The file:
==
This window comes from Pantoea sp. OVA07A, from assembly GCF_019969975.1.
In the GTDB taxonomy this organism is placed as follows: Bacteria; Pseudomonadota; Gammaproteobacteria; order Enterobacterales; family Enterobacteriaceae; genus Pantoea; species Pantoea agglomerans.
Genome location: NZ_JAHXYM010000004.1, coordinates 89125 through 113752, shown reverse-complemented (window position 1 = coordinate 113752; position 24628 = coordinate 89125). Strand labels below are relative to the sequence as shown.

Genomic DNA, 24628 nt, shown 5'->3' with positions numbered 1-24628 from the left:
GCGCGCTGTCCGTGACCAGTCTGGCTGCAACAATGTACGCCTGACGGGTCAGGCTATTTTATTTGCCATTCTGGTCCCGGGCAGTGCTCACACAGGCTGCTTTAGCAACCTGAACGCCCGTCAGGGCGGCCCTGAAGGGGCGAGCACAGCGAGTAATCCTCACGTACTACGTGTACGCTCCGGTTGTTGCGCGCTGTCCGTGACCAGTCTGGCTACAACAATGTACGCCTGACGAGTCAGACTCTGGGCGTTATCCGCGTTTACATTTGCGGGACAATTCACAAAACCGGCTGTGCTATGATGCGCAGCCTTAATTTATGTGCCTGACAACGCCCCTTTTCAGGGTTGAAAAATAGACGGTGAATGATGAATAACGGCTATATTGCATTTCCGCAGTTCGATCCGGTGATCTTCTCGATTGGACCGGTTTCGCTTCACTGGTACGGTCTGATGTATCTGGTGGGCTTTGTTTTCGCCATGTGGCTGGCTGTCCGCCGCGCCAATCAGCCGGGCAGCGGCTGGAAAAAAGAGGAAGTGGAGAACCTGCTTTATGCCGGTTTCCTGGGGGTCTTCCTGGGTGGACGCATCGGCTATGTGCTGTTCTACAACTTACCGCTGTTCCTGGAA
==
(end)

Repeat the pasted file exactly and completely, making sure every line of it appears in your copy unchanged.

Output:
This window comes from Pantoea sp. OVA07A, from assembly GCF_019969975.1.
In the GTDB taxonomy this organism is placed as follows: Bacteria; Pseudomonadota; Gammaproteobacteria; order Enterobacterales; family Enterobacteriaceae; genus Pantoea; species Pantoea agglomerans.
Genome location: NZ_JAHXYM010000004.1, coordinates 89125 through 113752, shown reverse-complemented (window position 1 = coordinate 113752; position 24628 = coordinate 89125). Strand labels below are relative to the sequence as shown.

Genomic DNA, 24628 nt, shown 5'->3' with positions numbered 1-24628 from the left:
GCGCGCTGTCCGTGACCAGTCTGGCTGCAACAATGTACGCCTGACGGGTCAGGCTATTTTATTTGCCATTCTGGTCCCGGGCAGTGCTCACACAGGCTGCTTTAGCAACCTGAACGCCCGTCAGGGCGGCCCTGAAGGGGCGAGCACAGCGAGTAATCCTCACGTACTACGTGTACGCTCCGGTTGTTGCGCGCTGTCCGTGACCAGTCTGGCTACAACAATGTACGCCTGACGAGTCAGACTCTGGGCGTTATCCGCGTTTACATTTGCGGGACAATTCACAAAACCGGCTGTGCTATGATGCGCAGCCTTAATTTATGTGCCTGACAACGCCCCTTTTCAGGGTTGAAAAATAGACGGTGAATGATGAATAACGGCTATATTGCATTTCCGCAGTTCGATCCGGTGATCTTCTCGATTGGACCGGTTTCGCTTCACTGGTACGGTCTGATGTATCTGGTGGGCTTTGTTTTCGCCATGTGGCTGGCTGTCCGCCGCGCCAATCAGCCGGGCAGCGGCTGGAAAAAAGAGGAAGTGGAGAACCTGCTTTATGCCGGTTTCCTGGGGGTCTTCCTGGGTGGACGCATCGGCTATGTGCTGTTCTACAACTTACCGCTGTTCCTGGAA